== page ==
At about 4:30 this morning, I awoke to hear a friendly bird outside my window. My heart brimmed with whimsy as I whisked off my quilt to begin the day!
Okay, clever girl, did you catch the literary device I employed in the sentence above?
It was neither alliteration nor hyperbole,
not metaphor or simile …
So, what could it be?
The repeating short “i” sound I used to describe my morning is an example of assonance, a rather tricky technique involving the repetition of words that share vowel sounds but have different beginning and end consonants.
Told you it was tricky. And I’m not even sure I have it right.
It can be tough to pin down instances of assonance (it probably slips right past most of us), but ambitious writers have been known to rely on this device to set the mood of their text. Long vowel sounds tend to s-l-o-w the energy of a passage, making the tone more somber, while short vowel sounds lend a literary lift.
Assonance has been used by all sorts of famous wordsmiths …
“He gives his harness bells a shake
To ask if there is some mistake.
The only other sound’s the sweep
Of easy wind and downy flake.”
“Eagerly I wished the morrow; vainly I had sought to borrow
From my books surcease of sorrow—sorrow for the lost Lenore.”
“Poetry is old, ancient, goes back far. It is among the oldest of living things. So old it is that no man knows how and why the first poems came.”
Do you dare to come up with a line or two of your own using assonance?
Whoa, fascinating! This is tricky and I have been sitting here trying to “get” it and I am still not sure I understand from the examples given. The child’s book photo sentences and Frost have this cadence that seems to run the flow of the sentence thoughts so I don’t understand which vowels are being highlighted. Poe has the “o” repeated but again, it all is tied up with the rhyme and cadence. Sandburg completely throws a monkey wrench in my understanding. But, this is really interesting and challenging to try and figure out. Great poetry lesson for a Tuesday morning!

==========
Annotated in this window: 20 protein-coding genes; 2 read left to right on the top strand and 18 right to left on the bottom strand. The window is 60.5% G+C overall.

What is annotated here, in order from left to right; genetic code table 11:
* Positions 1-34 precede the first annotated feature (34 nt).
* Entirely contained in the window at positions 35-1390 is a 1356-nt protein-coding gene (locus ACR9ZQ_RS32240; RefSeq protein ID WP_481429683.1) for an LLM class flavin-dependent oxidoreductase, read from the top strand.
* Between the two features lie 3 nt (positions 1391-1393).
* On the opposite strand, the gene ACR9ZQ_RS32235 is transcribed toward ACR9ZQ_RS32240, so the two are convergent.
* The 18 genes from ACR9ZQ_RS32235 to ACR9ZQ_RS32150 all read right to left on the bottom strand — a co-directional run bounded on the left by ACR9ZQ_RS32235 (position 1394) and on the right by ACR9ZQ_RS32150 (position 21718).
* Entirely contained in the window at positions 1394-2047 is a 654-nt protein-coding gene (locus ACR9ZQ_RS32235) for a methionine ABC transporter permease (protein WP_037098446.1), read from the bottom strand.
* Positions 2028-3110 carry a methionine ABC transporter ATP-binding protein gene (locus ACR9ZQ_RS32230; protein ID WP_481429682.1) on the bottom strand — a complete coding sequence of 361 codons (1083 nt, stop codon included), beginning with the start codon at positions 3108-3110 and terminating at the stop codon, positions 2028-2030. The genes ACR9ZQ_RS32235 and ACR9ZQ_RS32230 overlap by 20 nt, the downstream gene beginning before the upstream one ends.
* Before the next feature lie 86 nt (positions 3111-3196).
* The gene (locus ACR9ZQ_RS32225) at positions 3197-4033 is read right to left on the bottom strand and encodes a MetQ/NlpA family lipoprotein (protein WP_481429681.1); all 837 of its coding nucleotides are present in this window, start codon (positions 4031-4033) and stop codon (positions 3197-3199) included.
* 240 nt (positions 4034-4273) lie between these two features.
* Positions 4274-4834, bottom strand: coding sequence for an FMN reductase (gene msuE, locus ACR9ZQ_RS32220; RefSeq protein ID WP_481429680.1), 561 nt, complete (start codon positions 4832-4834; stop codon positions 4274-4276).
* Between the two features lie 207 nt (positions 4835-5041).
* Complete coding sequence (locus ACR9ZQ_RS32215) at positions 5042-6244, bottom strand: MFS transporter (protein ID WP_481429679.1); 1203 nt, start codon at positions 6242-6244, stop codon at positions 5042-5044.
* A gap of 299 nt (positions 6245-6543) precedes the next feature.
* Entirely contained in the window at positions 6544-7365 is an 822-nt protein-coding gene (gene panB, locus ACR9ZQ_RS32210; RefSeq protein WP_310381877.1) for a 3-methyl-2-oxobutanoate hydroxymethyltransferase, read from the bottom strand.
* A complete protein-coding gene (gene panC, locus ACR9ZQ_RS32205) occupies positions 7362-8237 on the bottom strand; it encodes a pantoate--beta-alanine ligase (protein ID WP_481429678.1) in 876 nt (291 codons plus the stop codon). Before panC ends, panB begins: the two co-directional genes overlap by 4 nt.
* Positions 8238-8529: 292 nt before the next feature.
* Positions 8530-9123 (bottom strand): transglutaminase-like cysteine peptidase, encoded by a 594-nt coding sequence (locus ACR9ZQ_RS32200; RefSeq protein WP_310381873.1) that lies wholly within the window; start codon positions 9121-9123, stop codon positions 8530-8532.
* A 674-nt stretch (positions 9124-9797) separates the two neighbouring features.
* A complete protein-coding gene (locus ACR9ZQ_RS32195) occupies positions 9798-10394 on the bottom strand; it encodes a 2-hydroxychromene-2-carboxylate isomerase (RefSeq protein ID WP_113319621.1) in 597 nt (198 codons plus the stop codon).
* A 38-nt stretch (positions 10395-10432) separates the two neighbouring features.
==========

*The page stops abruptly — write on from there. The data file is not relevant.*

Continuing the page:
In The Voyage of the Dawn Treader, I crack up every time when Edmund calls Eustace out for his using an assothingy and tells Lucy to pay no attention to him. But as far as thinking one up, it might tax my brain too much for a hot summer day!
Ok, fess up ,MaryJane , do you sleep with the Webster’s unabridged by your bedside? My parents did, they were avid crossword workers and actually had 2 on the bedside tables , the British and the American editions. My stepfather actually wrote and published ( in the New York Times) crossword puzzles as a hobby and his specialty was double anacrostics. ( another level of h–l in the crossword world) If it made my mother cry in frustration to work it , it was a winner !
I still use a hardbound dictionary rather than something online and when I was a kid I used to read it page by page. I also love my Rodale thesaurus (The Synonym Finder), a gift from my daughter from many years ago. My mother devoured crossword puzzles, but I don’t indulge, maybe when I’m old and ancient and have the time. That’s amazing that your father wrote crossword puzzles at the level he did!!!! Impressive.
We tried to write crosswords for our book club once, and it was amazingly and surprisingly difficult even for those of us who actually do them. They were simple little puzzles and they took us forever. So I am very impressed with your parents!
Yes Karlyne,definitely not easy to do. It was my stepfather who wrote them – one of the smartest people I ever knew.And you didn’t want to tangle with our family when we played scrabble. As a kid I memorized the wood grain of the blanks and high scoring letters ( we put the pieces upside down on a board to choose them)- no one could figure how such a small child was beating them!
I love my thesaurus , have 2 kinds, can’t write without them.
Oh, for heaven’s sake! Is that why my dad painted the backs of all the Scrabble pieces?!?
probably! wow, so he guessed that it could be done with the wood grain?
I have no idea why he painted them, but that sounds like a good guess!